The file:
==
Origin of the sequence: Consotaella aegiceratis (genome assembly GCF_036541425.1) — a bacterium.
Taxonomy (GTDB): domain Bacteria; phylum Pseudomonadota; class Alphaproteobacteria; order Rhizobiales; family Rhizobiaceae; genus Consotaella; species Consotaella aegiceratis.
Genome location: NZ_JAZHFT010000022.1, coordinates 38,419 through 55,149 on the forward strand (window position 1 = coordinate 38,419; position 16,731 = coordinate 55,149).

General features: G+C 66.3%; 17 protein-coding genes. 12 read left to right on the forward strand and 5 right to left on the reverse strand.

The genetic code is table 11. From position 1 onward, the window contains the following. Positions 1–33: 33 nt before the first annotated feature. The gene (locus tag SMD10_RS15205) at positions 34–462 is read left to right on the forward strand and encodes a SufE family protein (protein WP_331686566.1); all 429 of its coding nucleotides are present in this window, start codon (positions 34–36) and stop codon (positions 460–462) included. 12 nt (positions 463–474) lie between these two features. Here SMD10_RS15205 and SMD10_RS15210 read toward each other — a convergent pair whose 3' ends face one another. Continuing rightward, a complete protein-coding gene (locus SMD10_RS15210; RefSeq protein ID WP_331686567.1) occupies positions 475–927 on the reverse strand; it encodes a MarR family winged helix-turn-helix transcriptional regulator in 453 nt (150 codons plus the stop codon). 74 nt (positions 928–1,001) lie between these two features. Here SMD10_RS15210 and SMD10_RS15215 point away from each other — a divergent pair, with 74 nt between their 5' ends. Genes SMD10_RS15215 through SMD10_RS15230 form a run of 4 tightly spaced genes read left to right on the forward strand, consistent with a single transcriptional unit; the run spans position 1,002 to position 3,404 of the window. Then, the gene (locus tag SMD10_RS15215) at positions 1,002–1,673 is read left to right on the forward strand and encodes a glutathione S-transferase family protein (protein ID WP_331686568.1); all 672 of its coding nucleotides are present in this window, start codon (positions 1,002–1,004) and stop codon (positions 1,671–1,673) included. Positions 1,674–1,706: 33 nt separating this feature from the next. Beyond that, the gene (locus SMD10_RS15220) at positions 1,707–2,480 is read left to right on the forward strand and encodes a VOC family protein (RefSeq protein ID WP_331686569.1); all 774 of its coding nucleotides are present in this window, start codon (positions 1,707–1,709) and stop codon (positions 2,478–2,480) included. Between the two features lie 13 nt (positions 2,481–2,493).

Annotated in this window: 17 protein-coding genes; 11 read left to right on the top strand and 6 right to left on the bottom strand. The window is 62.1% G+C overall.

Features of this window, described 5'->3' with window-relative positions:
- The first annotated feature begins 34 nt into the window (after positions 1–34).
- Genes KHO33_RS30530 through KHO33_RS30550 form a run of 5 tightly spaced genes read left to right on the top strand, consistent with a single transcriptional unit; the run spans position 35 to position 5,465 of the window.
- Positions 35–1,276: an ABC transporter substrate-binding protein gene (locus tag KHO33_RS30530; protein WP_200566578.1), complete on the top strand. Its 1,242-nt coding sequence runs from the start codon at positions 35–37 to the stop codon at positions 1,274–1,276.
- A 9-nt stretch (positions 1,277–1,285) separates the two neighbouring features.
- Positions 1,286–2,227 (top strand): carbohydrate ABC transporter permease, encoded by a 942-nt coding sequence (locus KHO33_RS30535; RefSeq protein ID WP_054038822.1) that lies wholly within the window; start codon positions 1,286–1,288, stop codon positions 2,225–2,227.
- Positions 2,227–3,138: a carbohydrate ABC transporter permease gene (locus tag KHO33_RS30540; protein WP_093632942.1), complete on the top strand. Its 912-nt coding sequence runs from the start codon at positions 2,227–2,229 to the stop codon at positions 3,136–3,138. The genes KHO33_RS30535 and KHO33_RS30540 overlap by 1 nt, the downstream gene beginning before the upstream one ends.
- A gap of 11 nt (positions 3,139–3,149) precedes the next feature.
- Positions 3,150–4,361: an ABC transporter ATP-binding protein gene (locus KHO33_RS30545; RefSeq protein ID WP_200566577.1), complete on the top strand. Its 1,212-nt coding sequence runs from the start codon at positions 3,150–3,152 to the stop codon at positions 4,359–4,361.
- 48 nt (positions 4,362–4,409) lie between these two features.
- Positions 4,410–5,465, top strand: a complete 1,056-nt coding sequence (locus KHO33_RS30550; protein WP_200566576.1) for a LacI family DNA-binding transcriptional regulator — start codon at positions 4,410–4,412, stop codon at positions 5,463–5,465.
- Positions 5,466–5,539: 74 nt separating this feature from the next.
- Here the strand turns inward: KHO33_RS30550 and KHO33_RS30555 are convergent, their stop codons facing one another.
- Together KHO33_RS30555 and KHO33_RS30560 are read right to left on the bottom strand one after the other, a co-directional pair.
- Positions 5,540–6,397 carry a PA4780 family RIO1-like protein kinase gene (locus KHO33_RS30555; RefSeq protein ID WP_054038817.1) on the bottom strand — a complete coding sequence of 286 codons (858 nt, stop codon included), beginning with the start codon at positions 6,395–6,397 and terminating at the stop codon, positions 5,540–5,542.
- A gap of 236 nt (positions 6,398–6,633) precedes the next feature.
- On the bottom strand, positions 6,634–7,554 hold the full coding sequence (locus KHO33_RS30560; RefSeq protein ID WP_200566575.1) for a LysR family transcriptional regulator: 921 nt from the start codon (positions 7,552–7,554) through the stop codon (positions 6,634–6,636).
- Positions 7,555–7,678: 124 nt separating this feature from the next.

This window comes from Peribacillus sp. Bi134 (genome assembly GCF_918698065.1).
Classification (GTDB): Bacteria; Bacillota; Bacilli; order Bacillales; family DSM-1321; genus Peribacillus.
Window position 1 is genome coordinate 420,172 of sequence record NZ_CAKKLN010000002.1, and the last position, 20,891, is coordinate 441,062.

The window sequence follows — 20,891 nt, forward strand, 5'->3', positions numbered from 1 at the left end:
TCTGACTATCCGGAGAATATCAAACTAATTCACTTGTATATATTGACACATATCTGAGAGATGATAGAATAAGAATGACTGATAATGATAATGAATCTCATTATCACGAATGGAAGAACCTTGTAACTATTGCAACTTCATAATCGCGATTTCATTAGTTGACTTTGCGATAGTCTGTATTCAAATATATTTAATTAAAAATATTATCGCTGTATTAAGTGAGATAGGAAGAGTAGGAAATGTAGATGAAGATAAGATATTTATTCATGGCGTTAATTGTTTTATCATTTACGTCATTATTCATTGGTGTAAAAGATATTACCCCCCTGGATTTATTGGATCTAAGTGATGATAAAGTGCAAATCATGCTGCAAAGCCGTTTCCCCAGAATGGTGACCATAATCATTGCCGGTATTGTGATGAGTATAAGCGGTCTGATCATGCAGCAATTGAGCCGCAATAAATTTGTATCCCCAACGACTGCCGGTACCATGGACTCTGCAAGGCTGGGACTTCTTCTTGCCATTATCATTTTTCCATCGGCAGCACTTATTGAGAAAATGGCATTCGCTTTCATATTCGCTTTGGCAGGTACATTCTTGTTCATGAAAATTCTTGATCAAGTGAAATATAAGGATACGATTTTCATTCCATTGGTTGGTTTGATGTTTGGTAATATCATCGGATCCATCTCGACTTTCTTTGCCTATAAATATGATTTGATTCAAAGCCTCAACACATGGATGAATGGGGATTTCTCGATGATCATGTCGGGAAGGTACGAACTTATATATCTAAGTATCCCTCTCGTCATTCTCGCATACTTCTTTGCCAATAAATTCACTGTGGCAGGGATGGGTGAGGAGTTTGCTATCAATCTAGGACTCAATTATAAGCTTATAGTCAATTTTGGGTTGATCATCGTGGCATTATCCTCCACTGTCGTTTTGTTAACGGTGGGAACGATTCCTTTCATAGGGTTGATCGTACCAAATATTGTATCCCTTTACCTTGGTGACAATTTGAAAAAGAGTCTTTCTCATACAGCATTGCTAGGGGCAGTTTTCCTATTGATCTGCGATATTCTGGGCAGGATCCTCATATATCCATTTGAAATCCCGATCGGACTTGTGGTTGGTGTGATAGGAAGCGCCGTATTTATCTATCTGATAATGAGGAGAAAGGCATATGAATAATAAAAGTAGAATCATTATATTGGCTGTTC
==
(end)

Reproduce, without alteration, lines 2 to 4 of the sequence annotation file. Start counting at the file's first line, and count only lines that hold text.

Taxonomy (GTDB): domain Bacteria; phylum Pseudomonadota; class Alphaproteobacteria; order Rhizobiales; family Rhizobiaceae; genus Consotaella; species Consotaella aegiceratis.
Genome location: NZ_JAZHFT010000022.1, coordinates 38,419 through 55,149 on the forward strand (window position 1 = coordinate 38,419; position 16,731 = coordinate 55,149).

General features: G+C 66.3%; 17 protein-coding genes. 12 read left to right on the forward strand and 5 right to left on the reverse strand.